LOMBARDI: “We were prepared to look at Gaborik, but we were not prepared for a Hossa-type deal. We were talking first about a one(-year contract), then a two or three for Gaborik. Then they got the Rangers’ thing. You’re looking at a guy who played 17 games last year, and has a series of those. Forty-eight games, 65 games, 65 games. There’s some gray there. I didn’t have gray areas on Hossa. It might work out, but do we need to take that risk and jeopardize things right now? I don’t think so. I’ll take that risk on Hossa-type players. Will he be healthy? Maybe. We had the one(-year deal) out there and we talked about two or three, then he gave us the Rangers’ number and we said, `We’re done.’ It’s more about rolling the dice, and I don’t think we should roll the dice and jeopardize what we’re trying to do here. Same thing goes, to a degree, with Havlat. I’m not interested in rolling the dice.
“So that’s the market. If you’re looking for top wingers, who else is there that fits? You’ve got 30 teams out there and we couldn’t offer the part that some other teams could. Chicago is a contender. Washington is a contender.”
Question: Do you now start looking at trade possibilities, or do you go after some second-tier guys?
LOMBARDI: “We’re going to investigate the trades. There’s nothing there, in terms of free agency, that fits the M.O. that you’re looking at. We might look at a few things. We are at the stage where I can strike, but you have to strike for the right guy. Yeah, you’re under the gun and you’d like to do something, and that’s when you go out and do something that you really don’t like, that you regret, and then you get buyer’s remorse. You still have a lot of people who have to sign people and fit under the salary cap, and I don’t know how they’re going to do it unless they sign a bunch of guys for $500,000 (each). If (no moves take place), we’re still going to be a better team next year. Again, we’ll strike for the right guy. For us, there was one guy we were prepared to throw that 10-year deal at.”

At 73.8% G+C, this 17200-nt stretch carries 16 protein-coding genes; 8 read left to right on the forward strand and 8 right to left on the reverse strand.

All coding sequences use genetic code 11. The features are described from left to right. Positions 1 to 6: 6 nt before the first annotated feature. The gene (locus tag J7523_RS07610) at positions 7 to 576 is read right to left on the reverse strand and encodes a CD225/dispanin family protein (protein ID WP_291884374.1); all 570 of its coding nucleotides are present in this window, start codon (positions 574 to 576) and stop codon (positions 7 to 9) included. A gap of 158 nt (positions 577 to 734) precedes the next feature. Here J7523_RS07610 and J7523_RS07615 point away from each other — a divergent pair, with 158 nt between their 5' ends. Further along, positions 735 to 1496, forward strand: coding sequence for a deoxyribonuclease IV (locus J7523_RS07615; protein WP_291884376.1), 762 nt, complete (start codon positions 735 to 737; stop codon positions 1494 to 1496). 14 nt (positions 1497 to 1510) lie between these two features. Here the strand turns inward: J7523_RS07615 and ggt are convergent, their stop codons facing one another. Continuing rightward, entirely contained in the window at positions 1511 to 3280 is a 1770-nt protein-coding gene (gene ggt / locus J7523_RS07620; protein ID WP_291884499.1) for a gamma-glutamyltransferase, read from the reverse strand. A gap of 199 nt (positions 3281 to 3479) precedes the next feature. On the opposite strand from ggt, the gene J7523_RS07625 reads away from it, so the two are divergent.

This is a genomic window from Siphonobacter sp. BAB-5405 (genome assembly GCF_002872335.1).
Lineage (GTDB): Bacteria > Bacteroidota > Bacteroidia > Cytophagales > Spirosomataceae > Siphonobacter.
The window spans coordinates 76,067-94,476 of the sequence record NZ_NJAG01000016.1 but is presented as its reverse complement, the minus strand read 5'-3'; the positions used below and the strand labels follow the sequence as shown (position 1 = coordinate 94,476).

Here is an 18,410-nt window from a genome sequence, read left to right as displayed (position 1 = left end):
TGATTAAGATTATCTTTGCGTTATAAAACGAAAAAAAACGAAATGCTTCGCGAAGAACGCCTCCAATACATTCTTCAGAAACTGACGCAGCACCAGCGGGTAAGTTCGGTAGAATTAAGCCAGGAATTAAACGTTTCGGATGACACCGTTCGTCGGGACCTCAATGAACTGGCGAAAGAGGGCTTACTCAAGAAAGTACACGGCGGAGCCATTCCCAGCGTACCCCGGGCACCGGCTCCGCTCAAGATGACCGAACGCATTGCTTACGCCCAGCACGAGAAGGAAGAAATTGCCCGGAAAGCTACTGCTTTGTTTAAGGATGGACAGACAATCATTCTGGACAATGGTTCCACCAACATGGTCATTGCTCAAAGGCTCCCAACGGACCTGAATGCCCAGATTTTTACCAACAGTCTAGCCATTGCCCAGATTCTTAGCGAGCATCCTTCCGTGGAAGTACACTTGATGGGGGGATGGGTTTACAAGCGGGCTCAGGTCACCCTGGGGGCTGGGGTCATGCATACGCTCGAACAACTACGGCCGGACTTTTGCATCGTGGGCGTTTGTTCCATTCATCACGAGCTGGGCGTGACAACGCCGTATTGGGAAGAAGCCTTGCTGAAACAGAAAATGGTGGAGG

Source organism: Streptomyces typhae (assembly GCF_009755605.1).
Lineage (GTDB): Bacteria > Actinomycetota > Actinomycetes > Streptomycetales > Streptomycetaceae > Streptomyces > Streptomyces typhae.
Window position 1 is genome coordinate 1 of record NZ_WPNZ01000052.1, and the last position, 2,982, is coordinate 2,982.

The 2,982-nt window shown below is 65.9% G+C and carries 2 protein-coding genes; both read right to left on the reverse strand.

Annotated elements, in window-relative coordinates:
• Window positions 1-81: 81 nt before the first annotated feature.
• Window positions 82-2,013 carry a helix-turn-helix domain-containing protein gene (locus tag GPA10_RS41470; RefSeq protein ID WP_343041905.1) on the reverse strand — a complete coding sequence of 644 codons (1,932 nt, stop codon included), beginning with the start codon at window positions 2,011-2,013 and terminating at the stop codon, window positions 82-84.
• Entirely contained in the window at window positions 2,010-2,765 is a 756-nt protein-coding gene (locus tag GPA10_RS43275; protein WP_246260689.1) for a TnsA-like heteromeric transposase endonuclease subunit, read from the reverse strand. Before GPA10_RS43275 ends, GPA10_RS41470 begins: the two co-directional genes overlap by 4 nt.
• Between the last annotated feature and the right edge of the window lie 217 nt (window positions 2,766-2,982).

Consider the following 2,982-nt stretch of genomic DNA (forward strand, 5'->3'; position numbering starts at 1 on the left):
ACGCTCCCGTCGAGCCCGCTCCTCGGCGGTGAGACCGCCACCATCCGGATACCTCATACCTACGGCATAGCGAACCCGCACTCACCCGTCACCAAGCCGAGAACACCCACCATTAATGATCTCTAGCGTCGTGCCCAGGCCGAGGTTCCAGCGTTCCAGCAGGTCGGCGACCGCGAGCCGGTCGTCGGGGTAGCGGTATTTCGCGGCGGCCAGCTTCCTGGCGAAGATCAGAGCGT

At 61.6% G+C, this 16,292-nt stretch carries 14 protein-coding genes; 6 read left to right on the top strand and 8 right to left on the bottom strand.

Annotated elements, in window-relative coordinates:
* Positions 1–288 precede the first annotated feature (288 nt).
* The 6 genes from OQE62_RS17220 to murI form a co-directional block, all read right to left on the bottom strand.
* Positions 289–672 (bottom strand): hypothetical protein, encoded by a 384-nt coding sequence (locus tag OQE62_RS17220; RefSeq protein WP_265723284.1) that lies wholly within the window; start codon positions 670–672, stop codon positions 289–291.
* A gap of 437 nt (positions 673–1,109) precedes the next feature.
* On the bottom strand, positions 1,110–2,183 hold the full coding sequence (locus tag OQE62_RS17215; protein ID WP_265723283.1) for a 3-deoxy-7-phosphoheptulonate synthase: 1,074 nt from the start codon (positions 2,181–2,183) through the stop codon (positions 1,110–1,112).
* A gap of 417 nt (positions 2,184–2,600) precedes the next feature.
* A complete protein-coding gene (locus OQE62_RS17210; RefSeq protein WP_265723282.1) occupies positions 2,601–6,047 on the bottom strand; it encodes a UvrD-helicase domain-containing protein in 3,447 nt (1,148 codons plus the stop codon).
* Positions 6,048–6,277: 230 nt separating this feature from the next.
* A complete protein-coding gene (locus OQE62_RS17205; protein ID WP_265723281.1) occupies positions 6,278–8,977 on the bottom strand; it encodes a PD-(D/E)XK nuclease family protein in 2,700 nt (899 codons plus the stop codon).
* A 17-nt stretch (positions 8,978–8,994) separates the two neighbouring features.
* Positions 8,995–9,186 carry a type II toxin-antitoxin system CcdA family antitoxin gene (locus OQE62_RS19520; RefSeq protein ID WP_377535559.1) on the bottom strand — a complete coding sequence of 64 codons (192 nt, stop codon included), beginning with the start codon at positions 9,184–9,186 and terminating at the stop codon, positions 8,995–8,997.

Question: You previously mentioned the idea of going after a veteran defenseman. Is that still realistic?
LOMBARDI: “I wouldn’t mind looking at that. I wouldn’t mind it because I would like to give our kids a cushion, but I don’t want to go too far out (in terms of salary) and cut off my numbers to where I can’t get the Hossa-type guys. At this time, I don’t see a major thing out there. I wouldn’t mind a good player to buy us some time, but I’m planning on the defense maturing as a group, and then spending my money up front. I don’t see any blockbusters out there but you never know what you might stumble on later.”
Question: Did you look into Beauchemin?
LOMBARDI: “It’s fair to say we dabbled in that. We’re still dabbling, still looking around with other guys.”
Question: Looking at your forwards, how do you prioritize? Do you keep this group intact, and hope you can add to it with a trade, or do you fill in the gaps now by signing some second-tier free agents? What’s the strategy?
LOMBARDI: “All we have really lost is Calder. Out of our forwards, Calder is the only one gone. You can say Boyle, maybe, and I love (Derek Armstrong) but he was basically our 13th guy. So it’s not like we lost an impact guy or anything. One good sign is that if we look down at the next tier of guys and ask, `Is he better than what we have?’ I don’t know. I’m sure we’re going to continue to see what’s available on the free-agent route. The other thing is, some teams have to fit guys in under the cap. There are teams up against it that still have to sign some bodies. It will be interesting to see if the trade market opens up. The nice thing is, I do have some things to trade.”